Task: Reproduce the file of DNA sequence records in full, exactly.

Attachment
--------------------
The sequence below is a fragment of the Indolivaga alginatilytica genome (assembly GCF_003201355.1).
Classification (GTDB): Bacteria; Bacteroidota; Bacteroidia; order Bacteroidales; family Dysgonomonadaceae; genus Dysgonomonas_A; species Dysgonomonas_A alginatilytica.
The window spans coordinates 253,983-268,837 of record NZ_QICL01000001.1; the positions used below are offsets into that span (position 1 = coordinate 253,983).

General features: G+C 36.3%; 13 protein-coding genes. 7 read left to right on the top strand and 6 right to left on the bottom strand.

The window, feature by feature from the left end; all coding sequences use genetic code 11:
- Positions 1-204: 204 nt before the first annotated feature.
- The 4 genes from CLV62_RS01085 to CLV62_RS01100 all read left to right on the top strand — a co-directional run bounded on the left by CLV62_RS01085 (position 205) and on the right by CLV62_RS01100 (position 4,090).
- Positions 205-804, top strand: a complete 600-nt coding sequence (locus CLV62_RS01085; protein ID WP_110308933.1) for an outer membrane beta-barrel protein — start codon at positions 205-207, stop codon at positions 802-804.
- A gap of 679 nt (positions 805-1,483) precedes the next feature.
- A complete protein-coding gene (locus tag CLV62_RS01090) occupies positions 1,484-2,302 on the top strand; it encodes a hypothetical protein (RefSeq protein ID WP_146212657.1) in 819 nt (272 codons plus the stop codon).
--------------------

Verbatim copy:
The sequence below is a fragment of the Indolivaga alginatilytica genome (assembly GCF_003201355.1).
Classification (GTDB): Bacteria; Bacteroidota; Bacteroidia; order Bacteroidales; family Dysgonomonadaceae; genus Dysgonomonas_A; species Dysgonomonas_A alginatilytica.
The window spans coordinates 253,983-268,837 of record NZ_QICL01000001.1; the positions used below are offsets into that span (position 1 = coordinate 253,983).

General features: G+C 36.3%; 13 protein-coding genes. 7 read left to right on the top strand and 6 right to left on the bottom strand.

The window, feature by feature from the left end; all coding sequences use genetic code 11:
- Positions 1-204: 204 nt before the first annotated feature.
- The 4 genes from CLV62_RS01085 to CLV62_RS01100 all read left to right on the top strand — a co-directional run bounded on the left by CLV62_RS01085 (position 205) and on the right by CLV62_RS01100 (position 4,090).
- Positions 205-804, top strand: a complete 600-nt coding sequence (locus CLV62_RS01085; protein ID WP_110308933.1) for an outer membrane beta-barrel protein — start codon at positions 205-207, stop codon at positions 802-804.
- A gap of 679 nt (positions 805-1,483) precedes the next feature.
- A complete protein-coding gene (locus tag CLV62_RS01090) occupies positions 1,484-2,302 on the top strand; it encodes a hypothetical protein (RefSeq protein ID WP_146212657.1) in 819 nt (272 codons plus the stop codon).